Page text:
Whether due to divorce or death, you are now Single Again. You may have children and even grandchildren. In any event, you need to create (or revisit) your estate plan.
Did you know the law requires every adult American to make his or her own personal, financial and health care decisions? As a single person, your next of kin may be several family members or even distant relatives who would be contacted to make health decisions if you are in a hospital. If not, then ther would be a void for your health care decisions, which can delay necessary care. In addition, your financial management would also be in limbo without a legally appointed person named to act for you. You now need to think about who would make these basic decisions if you are legally unable to do so due to a serious injury or illness, incapacity or mental impairment?
Unless you legally appoint the decision-maker of your own selection in advance through proper planning, then an emergency room doctor can act not to delay necessary care. If that is not possible, maybe a judge will select an agent for your health and financial decisions. While the judge will likely appoint spouse family member, the probate court process to accomplish this is long, expensive and can be a burden to your family. The document you need are a power of attorney and health care proxy, in which you will appoint the agents of your choice to act for you.
What if you remarry? Will you execute a prenuptial agreement to set out an agreement for your support and care and address your division of assets and responsibilities? If you fail to plan or be clear about your wishes by using a trust, will or prenuptial agreement, you may risk losing about half of what you have at your death or divorce, there by reducing your own children and grandchildren’s share to go into a new relationship with a mutually agreeable estate plan.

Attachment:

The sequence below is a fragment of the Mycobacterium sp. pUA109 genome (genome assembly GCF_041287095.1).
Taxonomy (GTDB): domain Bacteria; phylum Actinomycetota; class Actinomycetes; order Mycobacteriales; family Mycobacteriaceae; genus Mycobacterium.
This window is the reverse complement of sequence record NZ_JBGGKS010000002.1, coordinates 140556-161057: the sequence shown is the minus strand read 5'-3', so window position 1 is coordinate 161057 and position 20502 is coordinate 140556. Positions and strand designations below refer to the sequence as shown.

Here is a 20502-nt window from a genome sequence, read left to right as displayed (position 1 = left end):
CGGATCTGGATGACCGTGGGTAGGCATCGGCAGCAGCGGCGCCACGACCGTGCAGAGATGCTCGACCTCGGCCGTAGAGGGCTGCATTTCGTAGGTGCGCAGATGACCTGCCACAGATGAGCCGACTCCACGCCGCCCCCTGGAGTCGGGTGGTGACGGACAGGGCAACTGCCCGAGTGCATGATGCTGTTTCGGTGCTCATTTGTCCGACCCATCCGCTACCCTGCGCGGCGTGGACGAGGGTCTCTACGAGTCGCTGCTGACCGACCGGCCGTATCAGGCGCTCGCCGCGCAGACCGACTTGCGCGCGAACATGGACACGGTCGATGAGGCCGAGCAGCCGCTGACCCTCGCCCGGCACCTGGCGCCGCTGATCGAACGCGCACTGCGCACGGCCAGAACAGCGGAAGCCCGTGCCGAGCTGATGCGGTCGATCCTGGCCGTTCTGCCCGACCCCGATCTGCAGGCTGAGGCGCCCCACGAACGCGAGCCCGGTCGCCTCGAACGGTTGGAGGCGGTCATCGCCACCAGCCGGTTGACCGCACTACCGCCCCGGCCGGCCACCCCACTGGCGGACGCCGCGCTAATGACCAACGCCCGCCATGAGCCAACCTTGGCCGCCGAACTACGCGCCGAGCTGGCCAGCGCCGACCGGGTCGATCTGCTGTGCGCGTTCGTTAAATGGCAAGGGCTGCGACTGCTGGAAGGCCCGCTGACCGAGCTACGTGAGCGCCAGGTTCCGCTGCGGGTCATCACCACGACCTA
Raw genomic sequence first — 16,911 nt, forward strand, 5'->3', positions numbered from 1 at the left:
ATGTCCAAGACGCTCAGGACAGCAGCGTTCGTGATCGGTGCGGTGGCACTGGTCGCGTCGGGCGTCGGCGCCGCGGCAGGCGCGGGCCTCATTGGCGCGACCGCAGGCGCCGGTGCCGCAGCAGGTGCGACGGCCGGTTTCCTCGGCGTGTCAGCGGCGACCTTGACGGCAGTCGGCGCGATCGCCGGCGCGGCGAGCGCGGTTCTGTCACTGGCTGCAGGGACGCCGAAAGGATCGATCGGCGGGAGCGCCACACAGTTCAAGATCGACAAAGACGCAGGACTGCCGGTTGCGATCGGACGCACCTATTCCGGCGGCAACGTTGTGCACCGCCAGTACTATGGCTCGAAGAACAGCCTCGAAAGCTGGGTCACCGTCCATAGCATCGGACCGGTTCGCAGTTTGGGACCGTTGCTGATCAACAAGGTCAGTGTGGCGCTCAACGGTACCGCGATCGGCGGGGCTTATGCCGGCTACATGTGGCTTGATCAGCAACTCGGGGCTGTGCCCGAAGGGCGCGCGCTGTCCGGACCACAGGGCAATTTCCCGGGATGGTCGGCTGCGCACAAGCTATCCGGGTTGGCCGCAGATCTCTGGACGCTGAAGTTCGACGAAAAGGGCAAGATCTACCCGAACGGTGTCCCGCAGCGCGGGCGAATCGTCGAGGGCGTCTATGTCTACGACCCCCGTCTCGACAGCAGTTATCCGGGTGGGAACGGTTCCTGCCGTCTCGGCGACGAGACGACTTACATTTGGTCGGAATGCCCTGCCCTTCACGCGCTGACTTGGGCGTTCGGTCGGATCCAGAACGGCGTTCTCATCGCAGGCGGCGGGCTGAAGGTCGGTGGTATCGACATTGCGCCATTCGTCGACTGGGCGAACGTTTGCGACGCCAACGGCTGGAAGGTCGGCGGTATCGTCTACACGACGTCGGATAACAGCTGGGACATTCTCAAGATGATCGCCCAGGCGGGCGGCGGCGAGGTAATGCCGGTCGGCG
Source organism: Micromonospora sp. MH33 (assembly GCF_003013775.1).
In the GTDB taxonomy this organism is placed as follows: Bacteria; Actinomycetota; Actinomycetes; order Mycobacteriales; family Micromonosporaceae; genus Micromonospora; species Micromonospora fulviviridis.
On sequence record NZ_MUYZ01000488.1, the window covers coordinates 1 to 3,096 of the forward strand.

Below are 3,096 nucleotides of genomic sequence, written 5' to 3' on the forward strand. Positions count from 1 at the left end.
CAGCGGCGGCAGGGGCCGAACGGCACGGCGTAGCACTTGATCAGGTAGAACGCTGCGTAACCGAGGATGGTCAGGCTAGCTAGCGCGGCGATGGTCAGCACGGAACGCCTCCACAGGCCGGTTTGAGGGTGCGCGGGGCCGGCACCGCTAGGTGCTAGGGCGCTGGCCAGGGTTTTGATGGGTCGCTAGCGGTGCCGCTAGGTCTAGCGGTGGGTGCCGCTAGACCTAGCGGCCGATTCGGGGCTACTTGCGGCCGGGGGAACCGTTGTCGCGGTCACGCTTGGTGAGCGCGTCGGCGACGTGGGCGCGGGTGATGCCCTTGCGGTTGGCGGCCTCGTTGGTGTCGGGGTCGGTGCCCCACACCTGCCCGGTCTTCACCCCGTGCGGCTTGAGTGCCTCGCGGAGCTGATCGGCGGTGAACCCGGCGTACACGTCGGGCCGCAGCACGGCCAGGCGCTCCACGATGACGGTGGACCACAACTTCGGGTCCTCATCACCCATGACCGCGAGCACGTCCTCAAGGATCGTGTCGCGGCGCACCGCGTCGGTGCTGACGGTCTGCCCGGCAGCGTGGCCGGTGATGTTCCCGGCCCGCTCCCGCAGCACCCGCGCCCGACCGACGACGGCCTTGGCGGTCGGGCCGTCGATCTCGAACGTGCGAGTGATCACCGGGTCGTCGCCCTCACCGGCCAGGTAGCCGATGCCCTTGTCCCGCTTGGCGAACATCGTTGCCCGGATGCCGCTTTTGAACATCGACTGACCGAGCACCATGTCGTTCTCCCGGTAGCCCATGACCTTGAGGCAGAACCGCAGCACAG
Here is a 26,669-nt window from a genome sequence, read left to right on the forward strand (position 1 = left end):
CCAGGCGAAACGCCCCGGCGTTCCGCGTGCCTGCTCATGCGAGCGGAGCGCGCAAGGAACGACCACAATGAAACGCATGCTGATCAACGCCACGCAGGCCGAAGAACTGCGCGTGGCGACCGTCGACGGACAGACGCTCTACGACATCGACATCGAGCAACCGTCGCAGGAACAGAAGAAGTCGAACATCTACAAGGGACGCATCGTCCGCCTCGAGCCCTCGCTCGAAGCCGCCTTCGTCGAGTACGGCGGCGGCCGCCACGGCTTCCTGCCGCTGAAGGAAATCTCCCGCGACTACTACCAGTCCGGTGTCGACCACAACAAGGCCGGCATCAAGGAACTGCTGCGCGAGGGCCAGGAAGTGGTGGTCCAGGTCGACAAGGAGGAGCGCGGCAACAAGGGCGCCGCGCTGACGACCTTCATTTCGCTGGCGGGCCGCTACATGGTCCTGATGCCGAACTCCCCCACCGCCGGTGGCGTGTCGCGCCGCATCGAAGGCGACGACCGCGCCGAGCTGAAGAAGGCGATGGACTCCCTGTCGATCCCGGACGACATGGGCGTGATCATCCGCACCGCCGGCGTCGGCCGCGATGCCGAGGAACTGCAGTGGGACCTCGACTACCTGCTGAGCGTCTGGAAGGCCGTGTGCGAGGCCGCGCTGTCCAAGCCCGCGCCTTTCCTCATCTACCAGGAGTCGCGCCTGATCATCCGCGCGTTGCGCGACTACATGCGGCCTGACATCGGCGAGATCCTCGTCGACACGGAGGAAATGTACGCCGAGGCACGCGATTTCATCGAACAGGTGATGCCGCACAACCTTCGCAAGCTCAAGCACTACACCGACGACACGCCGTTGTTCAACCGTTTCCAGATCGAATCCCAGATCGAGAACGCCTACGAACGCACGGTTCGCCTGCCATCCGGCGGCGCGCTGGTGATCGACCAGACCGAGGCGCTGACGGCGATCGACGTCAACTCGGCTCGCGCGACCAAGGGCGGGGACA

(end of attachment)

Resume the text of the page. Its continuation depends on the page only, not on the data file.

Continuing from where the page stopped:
In a recent University of California study, researchers found that 60% of widowers are involved in a new relationship within two years after losing their wives, while only 20% of widows have a new relationship. According to the U.S. Census Bureau, men are 10 times more likely to remarry after age 65. And the average time before they are remarried is just 2.5 years. When dad remarries a new wife some 20 years his junior that can trigger all kinds of drama in the family, to say the least.
As you can see, planning for being single again includes planning for any new relationships in the future, while preserving and protecting the relationships you already have.
Fortunately, we can help you avoid this probate process and replace that impersonal state-intestacy plan with one our firm can design for your unique circumstances and objectives. We can even assist you in developing a comprehensive estate plan to include drafting and executing powers of attorney, health care proxy, living trusts, last will and testaments, coordinating life insurance benefits and coordinating the beneficiary designations on your retirement plans with your estate plan in order to avoid unintended consequences and to follow your wishes and plan.